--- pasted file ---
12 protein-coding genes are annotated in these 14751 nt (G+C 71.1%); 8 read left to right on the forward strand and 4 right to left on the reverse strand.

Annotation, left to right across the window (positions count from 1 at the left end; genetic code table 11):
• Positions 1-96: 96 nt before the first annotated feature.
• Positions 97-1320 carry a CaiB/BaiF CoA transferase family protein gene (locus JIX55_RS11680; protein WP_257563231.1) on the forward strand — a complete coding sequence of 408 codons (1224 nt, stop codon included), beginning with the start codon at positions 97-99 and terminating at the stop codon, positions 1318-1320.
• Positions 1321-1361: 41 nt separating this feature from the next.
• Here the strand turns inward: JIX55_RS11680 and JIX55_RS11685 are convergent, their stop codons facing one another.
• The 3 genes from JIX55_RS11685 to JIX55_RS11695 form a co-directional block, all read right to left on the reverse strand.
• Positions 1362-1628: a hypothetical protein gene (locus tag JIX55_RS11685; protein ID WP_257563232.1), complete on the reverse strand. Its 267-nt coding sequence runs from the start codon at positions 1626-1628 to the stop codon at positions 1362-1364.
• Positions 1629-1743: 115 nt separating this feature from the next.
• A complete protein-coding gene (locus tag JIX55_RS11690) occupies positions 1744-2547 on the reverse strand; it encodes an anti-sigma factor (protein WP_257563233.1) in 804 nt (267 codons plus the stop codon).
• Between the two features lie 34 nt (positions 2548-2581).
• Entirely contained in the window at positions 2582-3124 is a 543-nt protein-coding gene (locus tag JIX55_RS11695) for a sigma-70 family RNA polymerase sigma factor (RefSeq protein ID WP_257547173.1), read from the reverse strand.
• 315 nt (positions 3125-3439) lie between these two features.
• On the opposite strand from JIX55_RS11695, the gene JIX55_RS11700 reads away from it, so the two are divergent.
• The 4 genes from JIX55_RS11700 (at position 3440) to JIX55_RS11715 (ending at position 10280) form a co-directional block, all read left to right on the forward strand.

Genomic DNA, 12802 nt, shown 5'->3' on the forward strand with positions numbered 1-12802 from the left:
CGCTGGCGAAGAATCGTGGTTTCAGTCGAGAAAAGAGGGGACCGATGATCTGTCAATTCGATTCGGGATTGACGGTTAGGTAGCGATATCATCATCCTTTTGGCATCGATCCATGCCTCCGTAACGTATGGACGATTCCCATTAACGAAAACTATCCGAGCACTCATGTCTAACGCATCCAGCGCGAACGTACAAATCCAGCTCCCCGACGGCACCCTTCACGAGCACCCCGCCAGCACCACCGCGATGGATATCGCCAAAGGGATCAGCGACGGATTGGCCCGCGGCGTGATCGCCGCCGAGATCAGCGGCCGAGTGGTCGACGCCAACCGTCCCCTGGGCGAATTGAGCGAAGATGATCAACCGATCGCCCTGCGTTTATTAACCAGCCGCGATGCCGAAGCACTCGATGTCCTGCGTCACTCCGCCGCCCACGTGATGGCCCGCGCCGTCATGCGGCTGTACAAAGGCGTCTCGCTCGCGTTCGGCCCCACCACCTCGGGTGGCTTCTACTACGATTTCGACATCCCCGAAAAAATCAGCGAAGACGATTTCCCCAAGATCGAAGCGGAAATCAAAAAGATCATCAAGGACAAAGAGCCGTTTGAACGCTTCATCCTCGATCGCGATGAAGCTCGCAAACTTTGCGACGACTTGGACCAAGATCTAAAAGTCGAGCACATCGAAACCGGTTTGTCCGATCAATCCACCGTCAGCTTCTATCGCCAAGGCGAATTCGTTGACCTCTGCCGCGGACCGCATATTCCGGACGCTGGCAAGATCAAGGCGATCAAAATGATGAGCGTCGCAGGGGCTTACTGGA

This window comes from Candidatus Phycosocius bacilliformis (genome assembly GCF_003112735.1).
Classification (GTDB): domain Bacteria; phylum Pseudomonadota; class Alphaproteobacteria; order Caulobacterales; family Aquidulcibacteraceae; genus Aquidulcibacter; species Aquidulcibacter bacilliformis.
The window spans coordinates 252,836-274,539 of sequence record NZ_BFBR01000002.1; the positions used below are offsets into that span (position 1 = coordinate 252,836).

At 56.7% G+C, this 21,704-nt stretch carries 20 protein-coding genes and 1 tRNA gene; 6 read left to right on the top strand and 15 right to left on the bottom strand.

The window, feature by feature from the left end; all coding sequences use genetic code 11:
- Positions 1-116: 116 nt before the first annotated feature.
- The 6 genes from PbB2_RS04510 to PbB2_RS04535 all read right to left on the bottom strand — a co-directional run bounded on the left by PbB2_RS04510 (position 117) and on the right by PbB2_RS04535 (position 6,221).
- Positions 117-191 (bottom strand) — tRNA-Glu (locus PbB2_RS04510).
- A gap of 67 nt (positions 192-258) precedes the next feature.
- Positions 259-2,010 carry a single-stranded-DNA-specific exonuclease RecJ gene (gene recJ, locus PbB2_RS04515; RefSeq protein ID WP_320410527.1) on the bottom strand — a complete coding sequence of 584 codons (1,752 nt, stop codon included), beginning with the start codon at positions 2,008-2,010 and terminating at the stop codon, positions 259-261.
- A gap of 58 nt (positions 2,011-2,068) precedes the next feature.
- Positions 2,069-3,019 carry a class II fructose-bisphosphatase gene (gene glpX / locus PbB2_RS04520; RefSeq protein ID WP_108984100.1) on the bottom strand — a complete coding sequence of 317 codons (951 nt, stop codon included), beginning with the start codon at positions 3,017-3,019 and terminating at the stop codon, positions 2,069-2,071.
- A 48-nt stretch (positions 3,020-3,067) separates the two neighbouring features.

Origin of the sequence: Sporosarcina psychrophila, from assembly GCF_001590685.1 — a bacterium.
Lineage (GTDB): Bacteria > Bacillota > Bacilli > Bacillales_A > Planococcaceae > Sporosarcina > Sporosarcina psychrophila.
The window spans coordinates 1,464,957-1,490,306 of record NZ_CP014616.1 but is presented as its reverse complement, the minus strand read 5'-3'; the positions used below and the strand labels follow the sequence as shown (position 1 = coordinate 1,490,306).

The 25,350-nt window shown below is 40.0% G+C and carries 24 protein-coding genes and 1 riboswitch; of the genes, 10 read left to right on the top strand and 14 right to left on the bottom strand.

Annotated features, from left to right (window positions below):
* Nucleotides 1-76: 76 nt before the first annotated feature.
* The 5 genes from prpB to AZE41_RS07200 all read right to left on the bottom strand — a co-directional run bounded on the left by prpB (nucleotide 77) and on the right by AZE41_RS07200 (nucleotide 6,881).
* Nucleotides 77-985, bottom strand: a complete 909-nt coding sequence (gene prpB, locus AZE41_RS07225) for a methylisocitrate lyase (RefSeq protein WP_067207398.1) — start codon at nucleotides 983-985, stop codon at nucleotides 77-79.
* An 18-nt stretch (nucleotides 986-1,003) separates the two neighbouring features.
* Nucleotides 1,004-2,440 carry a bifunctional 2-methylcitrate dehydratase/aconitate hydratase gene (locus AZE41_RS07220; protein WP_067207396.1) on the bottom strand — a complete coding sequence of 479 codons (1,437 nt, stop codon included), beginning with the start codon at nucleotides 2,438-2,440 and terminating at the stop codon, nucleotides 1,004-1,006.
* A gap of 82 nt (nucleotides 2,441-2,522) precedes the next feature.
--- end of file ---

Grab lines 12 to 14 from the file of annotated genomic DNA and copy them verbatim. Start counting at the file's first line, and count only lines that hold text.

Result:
• Entirely contained in the window at positions 2582-3124 is a 543-nt protein-coding gene (locus tag JIX55_RS11695) for a sigma-70 family RNA polymerase sigma factor (RefSeq protein ID WP_257547173.1), read from the reverse strand.
• 315 nt (positions 3125-3439) lie between these two features.
• On the opposite strand from JIX55_RS11695, the gene JIX55_RS11700 reads away from it, so the two are divergent.